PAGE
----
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Flowers and more to see at the Bloomsburg Fair

By Staff | Sep 28, 2018

PHOTO SUBMITTED Members of the Muncy Garden Club traveled to the Bloomsburg Fair on Friday afternoon and again for the judging on Saturday morning. Left to right are: Melinda Bender, Lois Velkoff, Lois Geib and Thelma George.

MUNCY – It’s fair time at Bloomsburg and the Muncy Garden Club spent the entire month of September planning their theme this year for judging in the horticulture building. The members spent much time and effort to coordinate five arrangements that are competitively positioned in a central location within the facility where the judging took place Saturday morning.

President Lois Velkoff coordinated efforts by meeting every Tuesday night in August and September to organize ideas and designs for a mantle, a table, a door, a pedestal and a niche. The theme this year was Fairy Tales so they arranged the mantle on Cinderella using an iron pumpkin that held a bouquet of fall flowers, a table setting with a bean pot of fresh flowers to align with Goldilocks and the Three Bears, a filled witches hat for the door to resemble Hansel and Gretel, a tall red vase filled with complementary flowers for Red Riding Hood and a striking tall three dimensional arrangement for the Jack and the Beanstalk niche.

Velkoff said that four of the members went down to Bloomsburg on Friday afternoon to set everything up and returned again Saturday morning for the judging.

“We were really nervous,” she said but were delighted as the judges gave them a ribbon for fourth place overall among the other 7 garden club entries and a first place ribbon for the witches hat on the Hansel and Gretel door.

Floral designer and artist Paul Barrett assisted with the arrangements. “We got a first on the door with a note saying ‘Clever use of container’,” said Velkoff. The club also received a ribbon for the niche and scored fifth place for the table arrangement. They also got a first place ribbon for the Jack and the Beanstalk arrangement, and a fourth place ribbon for the mantle. “Overall we got three first place ribbons this year,” Velkoff said with excitement.

BARB BARRETT/The Luminary Lois Velkoff and Lois Geib from the Muncy Garden Club are putting oasis into a container resembling a witch’s hat to hang on exhibit for judging at the Bloomsburg Fair.

There are only 8 spots for garden clubs and according to the Muncy Garden Club there is a waiting list so they never want to give up their yearly entry.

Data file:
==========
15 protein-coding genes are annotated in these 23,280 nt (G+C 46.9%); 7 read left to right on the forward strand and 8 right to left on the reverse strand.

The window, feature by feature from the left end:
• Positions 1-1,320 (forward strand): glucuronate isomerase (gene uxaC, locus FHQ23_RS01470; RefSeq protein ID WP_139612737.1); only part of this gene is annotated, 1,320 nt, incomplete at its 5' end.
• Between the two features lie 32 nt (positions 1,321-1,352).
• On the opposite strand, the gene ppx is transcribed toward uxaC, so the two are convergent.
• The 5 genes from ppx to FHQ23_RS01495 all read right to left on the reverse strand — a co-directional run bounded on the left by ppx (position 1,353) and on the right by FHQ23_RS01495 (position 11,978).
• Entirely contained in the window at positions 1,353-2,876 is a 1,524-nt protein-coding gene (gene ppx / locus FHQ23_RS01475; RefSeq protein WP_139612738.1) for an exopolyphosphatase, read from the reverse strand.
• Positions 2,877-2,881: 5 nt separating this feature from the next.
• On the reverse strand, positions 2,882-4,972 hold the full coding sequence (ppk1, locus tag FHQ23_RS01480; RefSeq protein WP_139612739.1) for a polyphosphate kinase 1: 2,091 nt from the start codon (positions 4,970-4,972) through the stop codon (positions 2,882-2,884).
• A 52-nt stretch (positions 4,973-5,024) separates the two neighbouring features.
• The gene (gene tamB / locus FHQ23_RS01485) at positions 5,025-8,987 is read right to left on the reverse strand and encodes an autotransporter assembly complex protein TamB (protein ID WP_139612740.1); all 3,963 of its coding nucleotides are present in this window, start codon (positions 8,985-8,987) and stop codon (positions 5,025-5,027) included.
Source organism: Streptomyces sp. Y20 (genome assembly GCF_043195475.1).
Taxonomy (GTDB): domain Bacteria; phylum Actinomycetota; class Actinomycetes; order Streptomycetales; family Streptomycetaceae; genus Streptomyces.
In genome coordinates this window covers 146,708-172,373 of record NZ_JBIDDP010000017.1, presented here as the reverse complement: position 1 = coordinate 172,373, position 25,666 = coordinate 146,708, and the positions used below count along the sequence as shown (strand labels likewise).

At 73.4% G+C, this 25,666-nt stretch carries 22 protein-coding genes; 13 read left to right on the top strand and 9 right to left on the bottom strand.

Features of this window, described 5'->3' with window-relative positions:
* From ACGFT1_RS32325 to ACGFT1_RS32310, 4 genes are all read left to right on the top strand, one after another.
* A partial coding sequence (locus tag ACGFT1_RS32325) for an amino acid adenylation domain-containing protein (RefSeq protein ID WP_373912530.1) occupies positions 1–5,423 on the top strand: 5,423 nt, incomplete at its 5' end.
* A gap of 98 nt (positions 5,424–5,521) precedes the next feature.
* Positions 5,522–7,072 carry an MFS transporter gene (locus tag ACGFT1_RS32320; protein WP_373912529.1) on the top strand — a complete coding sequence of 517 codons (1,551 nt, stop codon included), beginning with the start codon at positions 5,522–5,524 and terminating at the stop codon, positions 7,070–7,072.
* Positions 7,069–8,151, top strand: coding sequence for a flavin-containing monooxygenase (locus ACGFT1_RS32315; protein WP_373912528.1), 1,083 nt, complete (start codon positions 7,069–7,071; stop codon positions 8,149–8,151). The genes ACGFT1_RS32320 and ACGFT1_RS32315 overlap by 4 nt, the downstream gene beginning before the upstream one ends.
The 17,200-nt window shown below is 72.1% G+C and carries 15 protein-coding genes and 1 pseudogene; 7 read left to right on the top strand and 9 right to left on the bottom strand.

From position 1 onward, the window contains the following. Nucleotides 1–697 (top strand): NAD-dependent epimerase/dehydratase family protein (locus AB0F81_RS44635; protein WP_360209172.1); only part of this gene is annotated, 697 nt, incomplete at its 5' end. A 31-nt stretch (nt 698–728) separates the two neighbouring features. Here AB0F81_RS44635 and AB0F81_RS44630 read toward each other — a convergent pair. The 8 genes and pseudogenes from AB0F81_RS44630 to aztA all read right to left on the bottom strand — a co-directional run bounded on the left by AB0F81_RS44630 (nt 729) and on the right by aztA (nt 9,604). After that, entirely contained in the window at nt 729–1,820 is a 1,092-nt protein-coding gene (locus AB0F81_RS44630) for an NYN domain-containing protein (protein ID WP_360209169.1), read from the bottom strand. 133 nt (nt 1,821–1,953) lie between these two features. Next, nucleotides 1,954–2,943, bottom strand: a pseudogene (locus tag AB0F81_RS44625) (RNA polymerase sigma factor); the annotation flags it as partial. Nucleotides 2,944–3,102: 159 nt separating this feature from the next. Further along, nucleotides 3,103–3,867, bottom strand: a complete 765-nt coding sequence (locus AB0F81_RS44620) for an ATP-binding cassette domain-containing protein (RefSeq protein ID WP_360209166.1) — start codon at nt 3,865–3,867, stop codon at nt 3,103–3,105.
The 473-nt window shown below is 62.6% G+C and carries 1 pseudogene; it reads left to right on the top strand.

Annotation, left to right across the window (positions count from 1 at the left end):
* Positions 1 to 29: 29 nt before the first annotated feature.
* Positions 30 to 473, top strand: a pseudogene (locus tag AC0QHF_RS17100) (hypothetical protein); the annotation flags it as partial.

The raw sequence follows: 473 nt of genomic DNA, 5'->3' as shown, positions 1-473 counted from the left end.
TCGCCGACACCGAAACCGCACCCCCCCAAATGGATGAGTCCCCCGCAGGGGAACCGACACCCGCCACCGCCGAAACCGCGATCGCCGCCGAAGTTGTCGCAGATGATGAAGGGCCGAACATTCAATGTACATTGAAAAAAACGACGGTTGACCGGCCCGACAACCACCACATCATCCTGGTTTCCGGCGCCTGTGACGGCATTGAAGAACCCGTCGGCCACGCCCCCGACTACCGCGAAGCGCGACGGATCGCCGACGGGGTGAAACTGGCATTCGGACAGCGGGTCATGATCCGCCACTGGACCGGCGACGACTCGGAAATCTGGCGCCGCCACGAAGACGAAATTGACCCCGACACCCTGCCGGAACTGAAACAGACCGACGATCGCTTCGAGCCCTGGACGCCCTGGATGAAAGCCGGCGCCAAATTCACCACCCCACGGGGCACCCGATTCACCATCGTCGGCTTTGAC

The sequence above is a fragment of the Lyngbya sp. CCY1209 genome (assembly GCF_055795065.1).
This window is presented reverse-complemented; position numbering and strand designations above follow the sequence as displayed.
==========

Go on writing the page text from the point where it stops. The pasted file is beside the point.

The Bloomsburg Fair started officially on September 22 and will run until September 29. The first Bloomsburg Fair began in 1855 with over 1,050 residents and was held on Main Street with admission at just ten cents. Now it has grown to include 1200 vendors encompassing over 200 acres and is one of the largest fairs in the state especially the agricultural exhibits.

Last year the PA Harness Racing Association broke a record there and this year they want to offer 50/50 betting on the horses, 106 of them.

In July the track was under three feet of water from all of the rainfall, but everything was cleaned up in time for opening day. “It was a muddy mess just a few weeks ago, but maintenance got it cleaned up in time,” said Paul Reichart, board president. “While you are at the Bloomsburg Fair be sure to check out the Bengal Tiger show, the Rhinestone Roper and all the other free entertainment on the fairgrounds,” he said. There is something for everyone. On Thursday morning at 9:30 a.m. the Montgomery High School Band will be performing on the free stage and on Saturday there will be lots of Blue Grass Mountain music.

This year there is a new entrance cover to the main parking lot and over 1900 more seats were added to the grandstand.

The barns are full with 1400 animals to see and new this year are Scottish cattle and Clydesdale horses. Kids can ride the sheep and enjoy a real rodeo experience in the Sunset Ice Cream ring.

Pick up some homemade cheddar cheese made from this year’s cow’s milk. Last year it was Swiss cheese.

Monday was senior citizens and veterans appreciation day with free admission.

David Millard (R-Bloomsburg) said residents visit the fair within a 50 mile radius and “it is one of the most economic engines in the state.”